The Value Of Utilitarianism Marketing

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It’s a cluttered world. It’s an even more cluttered Marketing world.

Brands still think it’s all about the pomp and circumstance. It is… and it isn’t. No one (especially me) is going to deny that a well-executed Superbowl ad gets attention, gets a brand noticed and results in lift (sales, brand awareness, whatever). No one is going to deny that a well-played experiential marketing event builds buzz and gets attention. There are many online media properties that have very convincing data to back-up the purchase of a homepage takeover ad. Making noise can create noise in the marketplace.

The challenge comes when you shift over to the newer digital marketing platforms.

It’s obvious that just having a Facebook page, YouTube channel, Twitter feed or whatever can get a brand to accumulate followers and friends at a fast and furious pace. Consumers like feeling that they’re a part of an inner circle or the first to know something. Brands are great at dangling those carrots in front of consumers who are willing to click a "like" or "follow" button. It can be a dangerous game of diminishing returns. All marketing initiatives face the reality of fatigue – it happens in direct marketing, it happens in email marketing and it’s going to happen in Social Media (it’s probably already happened). People get tired (pretty quickly) of the same old, same old.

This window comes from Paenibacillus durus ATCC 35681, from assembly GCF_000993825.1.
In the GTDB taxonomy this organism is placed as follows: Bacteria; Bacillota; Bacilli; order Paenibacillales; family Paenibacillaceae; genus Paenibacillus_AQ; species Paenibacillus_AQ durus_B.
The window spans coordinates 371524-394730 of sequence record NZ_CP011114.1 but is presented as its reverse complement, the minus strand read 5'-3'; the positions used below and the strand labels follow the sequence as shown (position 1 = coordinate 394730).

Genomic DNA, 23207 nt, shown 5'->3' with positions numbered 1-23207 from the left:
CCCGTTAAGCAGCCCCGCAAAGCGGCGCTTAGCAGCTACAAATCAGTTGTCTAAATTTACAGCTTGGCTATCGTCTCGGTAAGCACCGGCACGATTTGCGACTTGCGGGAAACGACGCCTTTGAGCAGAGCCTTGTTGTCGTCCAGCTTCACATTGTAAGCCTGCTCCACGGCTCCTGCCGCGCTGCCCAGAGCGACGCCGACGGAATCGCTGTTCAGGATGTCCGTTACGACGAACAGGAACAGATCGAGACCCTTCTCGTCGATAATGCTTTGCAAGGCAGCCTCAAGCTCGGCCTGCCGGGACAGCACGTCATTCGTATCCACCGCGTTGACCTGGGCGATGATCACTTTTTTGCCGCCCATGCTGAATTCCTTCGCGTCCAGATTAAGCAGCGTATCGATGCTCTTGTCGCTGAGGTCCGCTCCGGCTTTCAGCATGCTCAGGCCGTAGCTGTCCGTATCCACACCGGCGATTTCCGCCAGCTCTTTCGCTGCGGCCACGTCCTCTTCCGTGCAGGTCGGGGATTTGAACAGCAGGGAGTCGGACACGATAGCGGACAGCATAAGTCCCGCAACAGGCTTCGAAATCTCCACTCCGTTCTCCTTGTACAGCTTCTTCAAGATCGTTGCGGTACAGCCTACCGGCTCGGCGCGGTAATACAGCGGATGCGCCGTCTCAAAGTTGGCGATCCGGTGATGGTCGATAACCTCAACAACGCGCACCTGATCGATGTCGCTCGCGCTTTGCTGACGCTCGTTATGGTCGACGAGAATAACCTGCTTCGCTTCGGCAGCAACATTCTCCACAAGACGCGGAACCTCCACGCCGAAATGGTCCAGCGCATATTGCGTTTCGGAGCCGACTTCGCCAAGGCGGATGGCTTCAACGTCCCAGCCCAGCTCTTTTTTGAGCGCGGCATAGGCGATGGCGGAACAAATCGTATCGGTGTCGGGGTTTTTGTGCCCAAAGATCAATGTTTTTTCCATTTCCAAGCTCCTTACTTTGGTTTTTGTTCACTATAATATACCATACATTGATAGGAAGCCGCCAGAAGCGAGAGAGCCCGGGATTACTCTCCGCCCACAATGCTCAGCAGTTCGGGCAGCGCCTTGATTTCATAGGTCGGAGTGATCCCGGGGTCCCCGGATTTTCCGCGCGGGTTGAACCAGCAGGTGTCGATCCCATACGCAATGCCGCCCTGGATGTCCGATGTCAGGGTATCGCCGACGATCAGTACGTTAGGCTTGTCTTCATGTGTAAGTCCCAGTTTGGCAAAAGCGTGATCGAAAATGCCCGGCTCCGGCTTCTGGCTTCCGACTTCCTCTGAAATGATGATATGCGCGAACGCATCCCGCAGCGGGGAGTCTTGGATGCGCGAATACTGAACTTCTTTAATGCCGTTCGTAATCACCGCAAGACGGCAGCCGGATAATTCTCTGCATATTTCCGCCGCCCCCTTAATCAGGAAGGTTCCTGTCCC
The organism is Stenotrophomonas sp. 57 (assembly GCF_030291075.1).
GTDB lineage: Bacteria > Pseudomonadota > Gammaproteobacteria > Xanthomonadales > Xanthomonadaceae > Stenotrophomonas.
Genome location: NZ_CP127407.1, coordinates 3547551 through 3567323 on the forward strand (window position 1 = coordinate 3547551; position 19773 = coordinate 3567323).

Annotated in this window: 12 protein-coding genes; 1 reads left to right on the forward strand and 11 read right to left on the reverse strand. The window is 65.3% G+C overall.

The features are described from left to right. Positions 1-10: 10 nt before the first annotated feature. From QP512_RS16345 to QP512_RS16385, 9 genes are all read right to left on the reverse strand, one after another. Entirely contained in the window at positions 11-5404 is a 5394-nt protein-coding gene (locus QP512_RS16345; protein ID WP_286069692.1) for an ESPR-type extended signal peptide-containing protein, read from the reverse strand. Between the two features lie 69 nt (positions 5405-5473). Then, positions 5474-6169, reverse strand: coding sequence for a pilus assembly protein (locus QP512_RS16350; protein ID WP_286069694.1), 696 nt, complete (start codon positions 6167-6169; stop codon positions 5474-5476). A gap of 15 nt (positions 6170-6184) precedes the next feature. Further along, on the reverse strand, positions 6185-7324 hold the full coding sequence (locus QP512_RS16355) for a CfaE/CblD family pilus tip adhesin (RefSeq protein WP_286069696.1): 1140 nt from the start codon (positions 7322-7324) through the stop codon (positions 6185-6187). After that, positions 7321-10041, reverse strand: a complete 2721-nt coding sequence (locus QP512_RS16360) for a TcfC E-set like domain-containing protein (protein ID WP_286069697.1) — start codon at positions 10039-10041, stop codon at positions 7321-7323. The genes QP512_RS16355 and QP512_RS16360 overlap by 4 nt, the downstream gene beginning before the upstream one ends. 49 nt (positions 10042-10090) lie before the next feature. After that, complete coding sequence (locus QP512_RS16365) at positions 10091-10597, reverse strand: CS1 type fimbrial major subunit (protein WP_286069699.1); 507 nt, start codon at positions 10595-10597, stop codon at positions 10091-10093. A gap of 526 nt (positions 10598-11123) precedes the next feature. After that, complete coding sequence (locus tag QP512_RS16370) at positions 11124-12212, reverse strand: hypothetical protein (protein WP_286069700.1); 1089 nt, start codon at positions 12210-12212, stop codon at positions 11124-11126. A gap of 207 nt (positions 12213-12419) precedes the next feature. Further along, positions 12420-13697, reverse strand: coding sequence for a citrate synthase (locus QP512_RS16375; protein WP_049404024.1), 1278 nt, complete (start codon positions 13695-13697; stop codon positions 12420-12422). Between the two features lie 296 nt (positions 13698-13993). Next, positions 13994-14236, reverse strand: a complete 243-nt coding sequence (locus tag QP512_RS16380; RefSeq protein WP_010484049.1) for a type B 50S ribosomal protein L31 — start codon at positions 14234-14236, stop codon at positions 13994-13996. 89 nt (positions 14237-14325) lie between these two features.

Give them utility or give them death.

The rise of Utilitarianism Marketing is not something we see talked about as much as we should. When something out of the marketing department doesn’t have a huge splash around it or a billboard in Times Square for the senior management team to point at, it tends to get yawns. The yawns happen because the numbers don’t look the same when benchmarked against traditional mass media or other forms of advertising. Actually giving consumers something valuable seems counterintuitive to most marketing departments because they equate "value" with "cost" and the last thing a marketer wants to do is give something that costs them more money to less people than the heat they are getting from their traditional advertising.

The truth is that great Utilitarianism Marketing doesn’t have to cost more. It just has to be useful.

Last year, I was in a business meeting where the idea for an iPhone app came up. It was a smart idea (you know, the kind of idea that you wish you had thought of). The Chief Marketing Officer smiled during the presentation, put his hand up to ask a question, removed the glasses from his eyes and placed them on his notebook, folded his hands, leaned forward and said, "it’s genius… but can we put our four key brand messages in there as well, because if we don’t force people to look at them, what’s the point of this app?"